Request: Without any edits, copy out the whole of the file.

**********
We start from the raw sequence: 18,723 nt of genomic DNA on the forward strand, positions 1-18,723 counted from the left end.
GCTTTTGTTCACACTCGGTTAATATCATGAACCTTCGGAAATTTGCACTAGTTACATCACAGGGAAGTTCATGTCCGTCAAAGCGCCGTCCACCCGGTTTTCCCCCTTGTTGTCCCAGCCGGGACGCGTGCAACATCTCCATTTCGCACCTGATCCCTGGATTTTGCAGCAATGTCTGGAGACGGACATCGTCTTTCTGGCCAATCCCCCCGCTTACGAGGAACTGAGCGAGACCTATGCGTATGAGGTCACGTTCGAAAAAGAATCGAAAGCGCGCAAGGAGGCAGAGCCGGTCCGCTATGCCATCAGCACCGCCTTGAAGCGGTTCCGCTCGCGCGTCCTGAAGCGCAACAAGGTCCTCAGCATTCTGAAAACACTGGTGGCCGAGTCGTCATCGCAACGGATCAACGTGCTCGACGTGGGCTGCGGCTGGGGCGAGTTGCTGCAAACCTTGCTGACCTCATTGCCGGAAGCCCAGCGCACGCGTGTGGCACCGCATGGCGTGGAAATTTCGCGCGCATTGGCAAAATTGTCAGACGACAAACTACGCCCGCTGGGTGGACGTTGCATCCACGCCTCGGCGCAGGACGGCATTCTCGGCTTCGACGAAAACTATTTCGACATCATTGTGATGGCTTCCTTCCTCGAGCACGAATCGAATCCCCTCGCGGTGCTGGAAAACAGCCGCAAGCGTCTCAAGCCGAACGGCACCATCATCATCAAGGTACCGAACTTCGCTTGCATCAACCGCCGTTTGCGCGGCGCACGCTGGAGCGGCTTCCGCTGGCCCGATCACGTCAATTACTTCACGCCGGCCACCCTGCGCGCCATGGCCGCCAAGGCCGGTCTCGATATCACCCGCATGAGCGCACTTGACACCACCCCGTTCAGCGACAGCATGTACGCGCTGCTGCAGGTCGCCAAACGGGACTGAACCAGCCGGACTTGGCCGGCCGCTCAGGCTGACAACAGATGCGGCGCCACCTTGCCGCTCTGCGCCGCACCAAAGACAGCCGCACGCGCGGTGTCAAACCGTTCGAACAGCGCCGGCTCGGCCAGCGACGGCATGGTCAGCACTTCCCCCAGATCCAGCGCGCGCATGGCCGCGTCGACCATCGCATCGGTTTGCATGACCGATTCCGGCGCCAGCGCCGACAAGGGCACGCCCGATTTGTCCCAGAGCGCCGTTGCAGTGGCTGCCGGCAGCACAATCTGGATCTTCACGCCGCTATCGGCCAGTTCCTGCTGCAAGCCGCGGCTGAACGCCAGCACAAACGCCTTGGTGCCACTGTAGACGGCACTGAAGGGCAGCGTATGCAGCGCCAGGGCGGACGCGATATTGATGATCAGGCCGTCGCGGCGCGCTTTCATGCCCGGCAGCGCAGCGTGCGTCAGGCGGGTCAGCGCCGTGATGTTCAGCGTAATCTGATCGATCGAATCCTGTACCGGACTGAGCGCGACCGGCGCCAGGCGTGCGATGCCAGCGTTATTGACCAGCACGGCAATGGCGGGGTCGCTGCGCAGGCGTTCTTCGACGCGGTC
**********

We start from the raw sequence: 18,723 nt of genomic DNA on the forward strand, positions 1-18,723 counted from the left end.
GCTTTTGTTCACACTCGGTTAATATCATGAACCTTCGGAAATTTGCACTAGTTACATCACAGGGAAGTTCATGTCCGTCAAAGCGCCGTCCACCCGGTTTTCCCCCTTGTTGTCCCAGCCGGGACGCGTGCAACATCTCCATTTCGCACCTGATCCCTGGATTTTGCAGCAATGTCTGGAGACGGACATCGTCTTTCTGGCCAATCCCCCCGCTTACGAGGAACTGAGCGAGACCTATGCGTATGAGGTCACGTTCGAAAAAGAATCGAAAGCGCGCAAGGAGGCAGAGCCGGTCCGCTATGCCATCAGCACCGCCTTGAAGCGGTTCCGCTCGCGCGTCCTGAAGCGCAACAAGGTCCTCAGCATTCTGAAAACACTGGTGGCCGAGTCGTCATCGCAACGGATCAACGTGCTCGACGTGGGCTGCGGCTGGGGCGAGTTGCTGCAAACCTTGCTGACCTCATTGCCGGAAGCCCAGCGCACGCGTGTGGCACCGCATGGCGTGGAAATTTCGCGCGCATTGGCAAAATTGTCAGACGACAAACTACGCCCGCTGGGTGGACGTTGCATCCACGCCTCGGCGCAGGACGGCATTCTCGGCTTCGACGAAAACTATTTCGACATCATTGTGATGGCTTCCTTCCTCGAGCACGAATCGAATCCCCTCGCGGTGCTGGAAAACAGCCGCAAGCGTCTCAAGCCGAACGGCACCATCATCATCAAGGTACCGAACTTCGCTTGCATCAACCGCCGTTTGCGCGGCGCACGCTGGAGCGGCTTCCGCTGGCCCGATCACGTCAATTACTTCACGCCGGCCACCCTGCGCGCCATGGCCGCCAAGGCCGGTCTCGATATCACCCGCATGAGCGCACTTGACACCACCCCGTTCAGCGACAGCATGTACGCGCTGCTGCAGGTCGCCAAACGGGACTGAACCAGCCGGACTTGGCCGGCCGCTCAGGCTGACAACAGATGCGGCGCCACCTTGCCGCTCTGCGCCGCACCAAAGACAGCCGCACGCGCGGTGTCAAACCGTTCGAACAGCGCCGGCTCGGCCAGCGACGGCATGGTCAGCACTTCCCCCAGATCCAGCGCGCGCATGGCCGCGTCGACCATCGCATCGGTTTGCATGACCGATTCCGGCGCCAGCGCCGACAAGGGCACGCCCGATTTGTCCCAGAGCGCCGTTGCAGTGGCTGCCGGCAGCACAATCTGGATCTTCACGCCGCTATCGGCCAGTTCCTGCTGCAAGCCGCGGCTGAACGCCAGCACAAACGCCTTGGTGCCACTGTAGACGGCACTGAAGGGCAGCGTATGCAGCGCCAGGGCGGACGCGATATTGATGATCAGGCCGTCGCGGCGCGCTTTCATGCCCGGCAGCGCAGCGTGCGTCAGGCGGGTCAGCGCCGTGATGTTCAGCGTAATCTGATCGATCGAATCCTGTACCGGACTGAGCGCGACCGGCGCCAGGCGTGCGATGCCAGCGTTATTGACCAGCACGGCAATGGCGGGGTCGCTGCGCAGGCGTTCTTCGACGCGGTC